Tag Archives: trauma centers

Best of AAST 2022 #8: Financial Vulnerability Of Trauma Centers

Here’s another abstract on trauma center / system finance. Trauma centers are part of the safety net in the healthcare systems of many countries. The way they are funded varies tremendously. In the US, health insurance pays most of the bill for patient care. Unfortunately, not all patients are covered, so there is financial risk to the center based on how many underpaying patients present for care.

The group at Scripps Mercy in San Diego performed a financial health analysis of all ACS-verified trauma centers in the US. They applied a Financial Vulnerability Score metric (FVS), although I could not locate anything on this via an internet search. They analyzed the RAND Hospital Financial Database, which is based on information obtained from the CMS Healthcare Cost Report Information System. Using this data they calculated the FVS for each center. They sub-grouped the hospitals into high, medium, and low vulnerability and compared them.

Here are the factoids:

  • A total of 617 trauma centers were identified and analyzed: 194 Level I, 278 Level II, and 145 Level III
  • Level III trauma centers made up 59% of the high financial risk centers
  • The majority of Level I and II centers were in the middle or low risk categories
  • Characteristics of high risk centers were lower number of beds, negative operating margin, and less cash on hand
  • Low risk centers had greater asset to liability ratios, lower outpatient shares, and 3x less uncompensated care
  • The largest proportion of HFR hospitals were in New England and East North Central regions
  • Non-teaching centers had significantly higher financial risk than teaching hospitals (46% vs 29%)

The authors concluded that about 25% of Level I and II trauma centers are at high financial risk and that factors such as payor mix and outpatient status should be targeted to reduce this risk.

Bottom line: This is a fascinating abstract but leaves a lot to the imagination. The databases used have not been used in previous papers, and the information contained in them is proprietary. The FVS is also new and I have not been able to obtain any details.

Nevertheless, if the data and analysis are sound it may provide some new information to trauma centers and perhaps some insight on what factors to address to lessen their financial vulnerability. This is a lot of ifs. Hopefully the authors will enlighten us during the presentation so we can appreciate the real world value of the analysis.

Here are my questions and comments for the authors/presenter:

  • Please explain both the dataset used and the new FVS metric. Most readers and listeners are unfamiliar. We need to see how the data and analysis apply to trauma center financials and how the FVS has been validated.
  • How can the vulnerability factors be addressed? Payor mix is based on patient coverage and their socioeconomic status. It would seem to be difficult to manipulate by the trauma center. Outpatient vs inpatient status is also difficult to change and not fall afoul of CMS rules. What were other factors that were identified that could help centers reduce their financial vulnerability?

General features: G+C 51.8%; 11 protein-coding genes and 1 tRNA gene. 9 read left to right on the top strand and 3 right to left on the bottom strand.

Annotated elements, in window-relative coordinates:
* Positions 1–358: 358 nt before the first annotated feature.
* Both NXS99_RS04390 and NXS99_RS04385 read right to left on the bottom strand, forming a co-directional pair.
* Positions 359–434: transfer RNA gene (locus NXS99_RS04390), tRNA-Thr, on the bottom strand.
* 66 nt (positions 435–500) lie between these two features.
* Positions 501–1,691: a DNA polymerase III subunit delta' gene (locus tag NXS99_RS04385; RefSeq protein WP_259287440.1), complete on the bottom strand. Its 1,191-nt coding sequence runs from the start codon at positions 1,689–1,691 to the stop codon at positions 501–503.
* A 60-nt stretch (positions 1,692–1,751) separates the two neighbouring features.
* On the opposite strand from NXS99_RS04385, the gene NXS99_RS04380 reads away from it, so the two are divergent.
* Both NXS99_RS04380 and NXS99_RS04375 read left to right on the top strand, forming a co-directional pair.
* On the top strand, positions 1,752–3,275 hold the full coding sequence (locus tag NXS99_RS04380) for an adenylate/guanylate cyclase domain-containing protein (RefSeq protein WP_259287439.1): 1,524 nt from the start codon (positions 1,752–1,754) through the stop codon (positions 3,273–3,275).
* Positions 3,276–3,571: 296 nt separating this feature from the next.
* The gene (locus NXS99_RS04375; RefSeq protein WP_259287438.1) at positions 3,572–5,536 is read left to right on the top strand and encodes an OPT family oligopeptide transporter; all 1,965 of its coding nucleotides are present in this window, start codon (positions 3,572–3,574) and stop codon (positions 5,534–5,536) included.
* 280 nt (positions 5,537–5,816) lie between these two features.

This could be an interesting abstract, but there was not enough room in the abstract to reveal all the details. Hopefully all will become obvious during the presentation.


Best of AAST #3: Level I vs Level II Trauma Centers

There is an ongoing debate over the differences between Level I vs Level II trauma centers in the US. On paper, the major differences include resident rotations in trauma, research, and the available of certain specialty surgeons and services. There have been several papers that look at survival differences between the two levels.

One podium paper at AAST 2018 re-examines this debate. It is a medium-sized pooled series that looks at a particular type of injury, pelvic ring fractures. These injuries can be complex, and many times require specialized orthopedic expertise. ACS Level I centers are required to have at least one Orthopedic Trauma Association fellowship-trained surgeon among their orthopedists. This is not required for Level II centers, but many do have them.

The group at the University of Michigan examined patients with partially stable or unstable pelvic ring injuries in a trauma collaborative database including 29 Level I and Level II centers over a 7-year period. They used propensity matching to compare 610 patients admitted to Level I and 610 patients admitted to Level II centers with these injuries:

Here are the factoids:

  • Mortality was significantly increased at Level II centers ( 12%) vs Level I centers (8%)
  • Angiography was used significantly less at Level II centers (6% vs 11%)
  • Complex repairs were used significantly less frequently at Level II centers (32% vs 42%)
  • Patients were significantly less likely to be admitted to an ICU at Level II centers, and were more often admitted to stepdown units (45% vs 52%)
  • Failure to rescue rate was lower (better) in ICU patients

Bottom line: Obviously, there are some limitations to using this pooled data, but it does provide larger numbers than many similar papers have. It cannot distinguish Level II centers that have OTA-trained orthopedic surgeons from those that do not. But the results are rather striking. It’s not clear exactly which of the institutional differences might be responsible for the improved mortality, and they all probably contribute to some degree. But the abstract appears to show that Level II centers are not just non-academic Level Is. This work suggests that certain injury patterns really should be transferred to a center with the specialized resources to treat it well.